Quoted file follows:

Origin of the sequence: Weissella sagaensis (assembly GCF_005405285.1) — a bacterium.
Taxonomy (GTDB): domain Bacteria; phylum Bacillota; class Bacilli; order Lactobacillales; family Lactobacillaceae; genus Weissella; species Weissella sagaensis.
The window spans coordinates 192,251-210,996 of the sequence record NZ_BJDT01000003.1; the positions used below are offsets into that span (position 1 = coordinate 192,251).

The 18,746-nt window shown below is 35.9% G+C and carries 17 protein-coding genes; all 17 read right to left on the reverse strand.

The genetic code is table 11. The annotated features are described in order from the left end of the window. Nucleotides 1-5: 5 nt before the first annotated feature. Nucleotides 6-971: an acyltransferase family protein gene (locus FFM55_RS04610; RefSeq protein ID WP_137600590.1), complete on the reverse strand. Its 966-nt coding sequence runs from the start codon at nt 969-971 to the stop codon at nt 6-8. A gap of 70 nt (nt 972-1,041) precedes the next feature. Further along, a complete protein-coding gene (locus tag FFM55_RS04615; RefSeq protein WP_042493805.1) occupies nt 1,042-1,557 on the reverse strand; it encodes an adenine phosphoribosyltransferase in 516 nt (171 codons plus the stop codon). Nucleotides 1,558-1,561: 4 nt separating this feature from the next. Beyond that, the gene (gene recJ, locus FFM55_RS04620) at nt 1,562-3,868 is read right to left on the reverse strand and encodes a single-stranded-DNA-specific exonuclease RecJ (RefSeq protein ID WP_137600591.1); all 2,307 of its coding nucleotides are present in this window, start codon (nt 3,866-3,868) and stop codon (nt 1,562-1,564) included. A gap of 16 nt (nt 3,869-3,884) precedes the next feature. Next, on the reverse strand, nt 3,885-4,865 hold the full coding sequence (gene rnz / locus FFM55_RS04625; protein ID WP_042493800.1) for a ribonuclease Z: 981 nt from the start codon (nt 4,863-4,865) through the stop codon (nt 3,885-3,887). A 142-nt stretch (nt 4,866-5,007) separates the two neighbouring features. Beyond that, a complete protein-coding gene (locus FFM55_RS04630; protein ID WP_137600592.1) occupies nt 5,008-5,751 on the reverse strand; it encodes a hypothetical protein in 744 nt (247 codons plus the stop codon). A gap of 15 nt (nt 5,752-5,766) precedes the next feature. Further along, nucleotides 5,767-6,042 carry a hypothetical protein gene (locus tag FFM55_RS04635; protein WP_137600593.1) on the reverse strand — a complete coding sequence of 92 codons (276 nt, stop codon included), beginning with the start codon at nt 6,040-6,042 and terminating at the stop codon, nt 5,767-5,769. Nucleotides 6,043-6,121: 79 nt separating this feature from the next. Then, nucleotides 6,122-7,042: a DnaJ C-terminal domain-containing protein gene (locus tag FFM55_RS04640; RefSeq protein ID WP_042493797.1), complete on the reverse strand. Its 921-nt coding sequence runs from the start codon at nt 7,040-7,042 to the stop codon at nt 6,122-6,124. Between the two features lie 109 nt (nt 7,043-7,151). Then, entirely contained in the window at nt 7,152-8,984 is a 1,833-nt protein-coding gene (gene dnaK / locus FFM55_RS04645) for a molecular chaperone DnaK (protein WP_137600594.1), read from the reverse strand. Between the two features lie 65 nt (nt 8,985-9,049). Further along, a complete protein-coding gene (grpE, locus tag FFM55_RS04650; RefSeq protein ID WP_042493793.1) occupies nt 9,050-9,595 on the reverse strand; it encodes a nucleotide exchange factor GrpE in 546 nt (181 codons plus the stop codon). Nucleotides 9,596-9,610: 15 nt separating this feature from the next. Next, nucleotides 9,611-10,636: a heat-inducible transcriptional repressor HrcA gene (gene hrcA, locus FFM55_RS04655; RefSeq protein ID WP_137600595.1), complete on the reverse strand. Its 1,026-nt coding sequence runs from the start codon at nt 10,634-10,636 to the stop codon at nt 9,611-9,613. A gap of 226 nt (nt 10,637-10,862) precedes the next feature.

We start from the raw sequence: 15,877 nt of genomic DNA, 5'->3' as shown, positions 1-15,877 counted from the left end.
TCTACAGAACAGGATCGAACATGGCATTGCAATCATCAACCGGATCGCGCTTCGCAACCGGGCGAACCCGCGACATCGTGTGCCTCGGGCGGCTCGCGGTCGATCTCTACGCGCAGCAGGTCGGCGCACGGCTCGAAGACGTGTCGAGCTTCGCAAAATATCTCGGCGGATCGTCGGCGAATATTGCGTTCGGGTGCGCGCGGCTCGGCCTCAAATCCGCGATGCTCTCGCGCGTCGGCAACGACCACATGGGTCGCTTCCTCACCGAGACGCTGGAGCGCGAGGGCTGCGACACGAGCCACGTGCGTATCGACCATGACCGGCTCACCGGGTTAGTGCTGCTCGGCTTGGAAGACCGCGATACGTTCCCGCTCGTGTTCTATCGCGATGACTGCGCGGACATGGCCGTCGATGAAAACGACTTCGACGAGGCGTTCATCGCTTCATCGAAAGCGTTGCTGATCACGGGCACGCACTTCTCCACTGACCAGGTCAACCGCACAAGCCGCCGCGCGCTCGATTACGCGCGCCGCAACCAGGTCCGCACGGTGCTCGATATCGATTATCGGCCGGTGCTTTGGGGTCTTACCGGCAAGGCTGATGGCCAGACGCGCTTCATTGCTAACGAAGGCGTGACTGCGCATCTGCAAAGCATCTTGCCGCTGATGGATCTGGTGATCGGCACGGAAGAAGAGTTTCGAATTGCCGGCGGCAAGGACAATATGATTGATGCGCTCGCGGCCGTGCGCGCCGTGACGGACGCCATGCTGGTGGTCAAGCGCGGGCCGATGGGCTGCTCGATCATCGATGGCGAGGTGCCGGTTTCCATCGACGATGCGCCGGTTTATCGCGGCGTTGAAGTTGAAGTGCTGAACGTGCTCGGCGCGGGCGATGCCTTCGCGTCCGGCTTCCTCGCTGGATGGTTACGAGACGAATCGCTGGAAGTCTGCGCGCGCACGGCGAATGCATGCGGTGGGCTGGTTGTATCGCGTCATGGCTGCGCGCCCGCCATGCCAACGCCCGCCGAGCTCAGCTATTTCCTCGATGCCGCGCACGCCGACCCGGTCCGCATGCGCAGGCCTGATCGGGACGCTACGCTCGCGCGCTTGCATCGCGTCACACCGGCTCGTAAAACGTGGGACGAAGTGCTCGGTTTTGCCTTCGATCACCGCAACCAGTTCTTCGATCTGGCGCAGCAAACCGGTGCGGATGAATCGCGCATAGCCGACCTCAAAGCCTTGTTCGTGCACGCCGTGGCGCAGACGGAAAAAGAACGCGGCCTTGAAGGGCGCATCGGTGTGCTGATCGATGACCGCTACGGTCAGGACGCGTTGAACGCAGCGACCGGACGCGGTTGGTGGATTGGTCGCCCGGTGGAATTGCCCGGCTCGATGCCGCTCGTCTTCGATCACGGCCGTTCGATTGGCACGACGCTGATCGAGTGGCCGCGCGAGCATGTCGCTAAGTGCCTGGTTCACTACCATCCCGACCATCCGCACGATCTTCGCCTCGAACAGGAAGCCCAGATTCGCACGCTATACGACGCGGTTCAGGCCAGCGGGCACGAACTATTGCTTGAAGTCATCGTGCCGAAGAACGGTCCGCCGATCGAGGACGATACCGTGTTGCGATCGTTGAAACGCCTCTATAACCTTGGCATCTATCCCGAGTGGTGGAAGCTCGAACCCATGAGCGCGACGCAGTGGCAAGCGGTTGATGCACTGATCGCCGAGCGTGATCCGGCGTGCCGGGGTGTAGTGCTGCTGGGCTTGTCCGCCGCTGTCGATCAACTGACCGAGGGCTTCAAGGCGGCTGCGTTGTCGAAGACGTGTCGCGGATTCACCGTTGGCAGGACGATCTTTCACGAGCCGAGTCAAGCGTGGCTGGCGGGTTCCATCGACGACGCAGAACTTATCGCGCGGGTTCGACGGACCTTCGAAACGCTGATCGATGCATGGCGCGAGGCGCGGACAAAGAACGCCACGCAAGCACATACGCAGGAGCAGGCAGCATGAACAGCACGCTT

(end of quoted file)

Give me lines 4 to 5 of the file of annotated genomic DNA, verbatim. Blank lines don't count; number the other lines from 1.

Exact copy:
The 18,746-nt window shown below is 35.9% G+C and carries 17 protein-coding genes; all 17 read right to left on the reverse strand.

The genetic code is table 11. The annotated features are described in order from the left end of the window. Nucleotides 1-5: 5 nt before the first annotated feature. Nucleotides 6-971: an acyltransferase family protein gene (locus FFM55_RS04610; RefSeq protein ID WP_137600590.1), complete on the reverse strand. Its 966-nt coding sequence runs from the start codon at nt 969-971 to the stop codon at nt 6-8. A gap of 70 nt (nt 972-1,041) precedes the next feature. Further along, a complete protein-coding gene (locus tag FFM55_RS04615; RefSeq protein WP_042493805.1) occupies nt 1,042-1,557 on the reverse strand; it encodes an adenine phosphoribosyltransferase in 516 nt (171 codons plus the stop codon). Nucleotides 1,558-1,561: 4 nt separating this feature from the next. Beyond that, the gene (gene recJ, locus FFM55_RS04620) at nt 1,562-3,868 is read right to left on the reverse strand and encodes a single-stranded-DNA-specific exonuclease RecJ (RefSeq protein ID WP_137600591.1); all 2,307 of its coding nucleotides are present in this window, start codon (nt 3,866-3,868) and stop codon (nt 1,562-1,564) included. A gap of 16 nt (nt 3,869-3,884) precedes the next feature. Next, on the reverse strand, nt 3,885-4,865 hold the full coding sequence (gene rnz / locus FFM55_RS04625; protein ID WP_042493800.1) for a ribonuclease Z: 981 nt from the start codon (nt 4,863-4,865) through the stop codon (nt 3,885-3,887). A 142-nt stretch (nt 4,866-5,007) separates the two neighbouring features. Beyond that, a complete protein-coding gene (locus FFM55_RS04630; protein ID WP_137600592.1) occupies nt 5,008-5,751 on the reverse strand; it encodes a hypothetical protein in 744 nt (247 codons plus the stop codon). A gap of 15 nt (nt 5,752-5,766) precedes the next feature. Further along, nucleotides 5,767-6,042 carry a hypothetical protein gene (locus tag FFM55_RS04635; protein WP_137600593.1) on the reverse strand — a complete coding sequence of 92 codons (276 nt, stop codon included), beginning with the start codon at nt 6,040-6,042 and terminating at the stop codon, nt 5,767-5,769. Nucleotides 6,043-6,121: 79 nt separating this feature from the next. Then, nucleotides 6,122-7,042: a DnaJ C-terminal domain-containing protein gene (locus tag FFM55_RS04640; RefSeq protein ID WP_042493797.1), complete on the reverse strand. Its 921-nt coding sequence runs from the start codon at nt 7,040-7,042 to the stop codon at nt 6,122-6,124. Between the two features lie 109 nt (nt 7,043-7,151). Then, entirely contained in the window at nt 7,152-8,984 is a 1,833-nt protein-coding gene (gene dnaK / locus FFM55_RS04645) for a molecular chaperone DnaK (protein WP_137600594.1), read from the reverse strand. Between the two features lie 65 nt (nt 8,985-9,049). Further along, a complete protein-coding gene (grpE, locus tag FFM55_RS04650; RefSeq protein ID WP_042493793.1) occupies nt 9,050-9,595 on the reverse strand; it encodes a nucleotide exchange factor GrpE in 546 nt (181 codons plus the stop codon). Nucleotides 9,596-9,610: 15 nt separating this feature from the next. Next, nucleotides 9,611-10,636: a heat-inducible transcriptional repressor HrcA gene (gene hrcA, locus FFM55_RS04655; RefSeq protein ID WP_137600595.1), complete on the reverse strand. Its 1,026-nt coding sequence runs from the start codon at nt 10,634-10,636 to the stop codon at nt 9,611-9,613. A gap of 226 nt (nt 10,637-10,862) precedes the next feature.